Copys Green Farm, Norfolk
Sponsored by Marks & Spencer
It may sound like a cliché, but Stephen Temple and his wife Catherine really do live and breathe green energy, whether it’s generating it or saving it. They’re certainly not Johnny-come-latelys to the renewable energy sphere either, with Stephen working on cutting farm energy use in Africa back in the 1970s.
Now the 230ha family farm near Wells-Next-the-Sea in north Norfolk, with its mixed arable and dairy business plus cheesemaking enterprise, has become a place where energy-saving ideas really do get put into practice.
First off, in 2003, when the boiler that heated the large and draughty farmhouse spluttered to the end of its life, they installed a biomass boiler that ran on woodchip and spoiled grain. They then hooked it up to provide hot water for the milking parlour, thereby saving £750 of electricity.
That same year Stephen also turned his attention to the grainstore. Here, the annual £5000 bill for LPG was slashed by installing a round-bale fired boiler and giant radiator to provide hot air, for which he designed a control system now available commercially. Annual fuel use dropped to just £400.
Three years later they installed a second, smaller boiler to give all-year-round hot water for the cheesemaking enterprise.
But the biggest project to date is the farm’s anaerobic digester. Work began in 2008 and finished in early 2009 at a total cost of some £750,000 – sadly a £100,000 bioenergy capital grant had to be turned down.
The plant uses slurry from the farm’s cows, plus maize silage, fodder beet and whey from the cheesemaking to make methane. This in turn powers a 140kW combined heat and power unit, which sends electricity to the grid and hot water and heat to the dairy, cheesemaking business and farmhouse. It also warms the cows’ drinking water, powers the grain dryer and will soon supply nearby houses.
They keep their own personal energy consumption down too, for example by running two small diesel cars with 60mpg-plus. Low-energy bulbs have been fitted throughout, a variable-speed vacuum pump cuts milking costs and tractor fuel consumption is carefully monitored.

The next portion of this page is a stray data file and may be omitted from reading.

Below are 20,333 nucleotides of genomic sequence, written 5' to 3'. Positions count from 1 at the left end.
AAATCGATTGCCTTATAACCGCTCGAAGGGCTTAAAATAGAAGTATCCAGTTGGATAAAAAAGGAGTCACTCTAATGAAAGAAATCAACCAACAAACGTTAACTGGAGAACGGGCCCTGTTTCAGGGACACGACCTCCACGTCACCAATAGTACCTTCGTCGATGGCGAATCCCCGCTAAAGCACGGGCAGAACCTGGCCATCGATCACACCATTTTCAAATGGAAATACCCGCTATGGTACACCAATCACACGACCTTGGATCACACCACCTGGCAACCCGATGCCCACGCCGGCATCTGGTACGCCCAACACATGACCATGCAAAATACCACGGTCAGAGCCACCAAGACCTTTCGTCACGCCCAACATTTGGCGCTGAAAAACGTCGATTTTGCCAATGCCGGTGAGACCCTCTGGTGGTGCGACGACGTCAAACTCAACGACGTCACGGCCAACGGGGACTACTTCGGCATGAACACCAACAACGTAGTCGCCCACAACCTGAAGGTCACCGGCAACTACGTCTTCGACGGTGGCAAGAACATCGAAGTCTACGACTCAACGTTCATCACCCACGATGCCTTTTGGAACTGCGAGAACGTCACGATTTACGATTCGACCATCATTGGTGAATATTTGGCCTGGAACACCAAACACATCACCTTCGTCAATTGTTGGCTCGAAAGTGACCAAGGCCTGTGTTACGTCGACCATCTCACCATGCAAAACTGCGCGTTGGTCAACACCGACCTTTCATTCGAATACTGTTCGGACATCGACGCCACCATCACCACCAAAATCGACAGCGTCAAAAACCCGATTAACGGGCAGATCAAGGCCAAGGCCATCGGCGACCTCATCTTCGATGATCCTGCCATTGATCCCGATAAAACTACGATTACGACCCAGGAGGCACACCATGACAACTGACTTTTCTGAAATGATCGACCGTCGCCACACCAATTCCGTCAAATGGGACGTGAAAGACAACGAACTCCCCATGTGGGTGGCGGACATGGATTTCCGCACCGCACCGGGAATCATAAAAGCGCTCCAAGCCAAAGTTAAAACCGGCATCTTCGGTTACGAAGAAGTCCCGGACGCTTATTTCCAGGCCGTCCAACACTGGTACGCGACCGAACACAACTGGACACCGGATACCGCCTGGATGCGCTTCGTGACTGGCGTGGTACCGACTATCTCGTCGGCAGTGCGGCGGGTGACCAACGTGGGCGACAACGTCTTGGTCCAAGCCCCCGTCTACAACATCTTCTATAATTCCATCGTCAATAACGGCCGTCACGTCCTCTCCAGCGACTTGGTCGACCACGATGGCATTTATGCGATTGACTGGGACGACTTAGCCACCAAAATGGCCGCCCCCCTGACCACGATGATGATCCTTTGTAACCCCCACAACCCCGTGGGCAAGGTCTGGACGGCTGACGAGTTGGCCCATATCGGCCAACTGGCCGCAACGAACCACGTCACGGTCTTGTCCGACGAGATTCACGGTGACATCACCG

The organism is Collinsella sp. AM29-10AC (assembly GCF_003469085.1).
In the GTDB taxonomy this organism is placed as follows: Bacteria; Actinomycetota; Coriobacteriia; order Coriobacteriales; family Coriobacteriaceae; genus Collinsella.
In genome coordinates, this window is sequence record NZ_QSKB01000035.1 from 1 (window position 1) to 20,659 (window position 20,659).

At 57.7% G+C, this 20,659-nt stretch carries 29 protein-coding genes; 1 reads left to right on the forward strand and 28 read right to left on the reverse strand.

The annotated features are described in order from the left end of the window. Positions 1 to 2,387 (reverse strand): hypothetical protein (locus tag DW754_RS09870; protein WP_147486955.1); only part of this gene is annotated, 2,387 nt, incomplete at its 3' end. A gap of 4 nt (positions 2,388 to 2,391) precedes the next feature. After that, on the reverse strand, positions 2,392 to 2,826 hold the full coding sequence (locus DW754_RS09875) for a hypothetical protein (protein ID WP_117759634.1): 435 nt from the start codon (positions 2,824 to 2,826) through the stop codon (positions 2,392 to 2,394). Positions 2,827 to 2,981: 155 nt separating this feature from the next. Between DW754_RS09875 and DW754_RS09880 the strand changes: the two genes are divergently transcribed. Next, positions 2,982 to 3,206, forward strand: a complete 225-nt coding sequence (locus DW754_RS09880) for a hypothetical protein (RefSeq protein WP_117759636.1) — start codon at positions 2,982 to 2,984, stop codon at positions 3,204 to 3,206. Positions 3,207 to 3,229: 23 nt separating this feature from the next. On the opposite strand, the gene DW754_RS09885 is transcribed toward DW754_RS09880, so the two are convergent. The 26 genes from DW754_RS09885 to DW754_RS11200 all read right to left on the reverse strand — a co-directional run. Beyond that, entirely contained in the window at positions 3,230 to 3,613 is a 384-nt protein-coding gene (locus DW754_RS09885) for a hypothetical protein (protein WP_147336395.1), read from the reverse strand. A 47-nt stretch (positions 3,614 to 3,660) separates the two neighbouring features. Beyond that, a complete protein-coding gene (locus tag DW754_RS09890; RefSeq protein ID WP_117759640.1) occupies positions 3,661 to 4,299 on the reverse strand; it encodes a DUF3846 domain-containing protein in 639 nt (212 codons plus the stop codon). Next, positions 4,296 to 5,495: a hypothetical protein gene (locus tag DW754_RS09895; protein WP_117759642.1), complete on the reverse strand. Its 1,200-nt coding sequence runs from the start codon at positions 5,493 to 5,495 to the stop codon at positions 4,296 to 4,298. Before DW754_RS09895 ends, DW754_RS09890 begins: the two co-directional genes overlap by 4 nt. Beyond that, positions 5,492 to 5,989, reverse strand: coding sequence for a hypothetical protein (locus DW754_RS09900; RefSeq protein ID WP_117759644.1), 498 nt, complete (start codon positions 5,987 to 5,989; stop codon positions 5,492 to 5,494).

They’re great ambassadors for the green energy movement, spreading the message to visitors on Open Farm Sunday and Farmhouse Breakfast Week, as well as welcoming an almost endless queue of curious visitors fascinated by the achievements of this Norfolk couple.
• 230ha arable and dairy farm
• Anaerobic digester plus combined heat and power unit
• Biomass boilers
• Cheesemaking enterprise
WHY HE WON
• Enthusiasm for saving energy
• Engineering knowledge to make pioneering systems work
• Low personal energy costs – 60mpg cars
• Happy to involve other farmers
Like many of the best agricultural engineers, Stephen is always looking for improvements and is not afraid to ‘tweak’ machinery until it gives him what he wants
Stephen’s quest to avoid wasting fuel and power, his ability to integrate renewable energy systems into the farm and his sheer enthusiasm made him a worthy winner of the Green Energy Farmer of the Year.
• John Strawson
• Manor House Farm, Nottinghamshire
John has created a unique model for the production of biomass from willow coppice in the UK and his success illustrates energy crops can be a profitable addition to a farm enterprise
• Adam Twine
• Colleymore Farm, Wiltshire
Wind turbines continue to divide opinion, but Adam has combined his campaigning experience, his environmental awareness and his desire to include the local community to deliver sustainable local energy production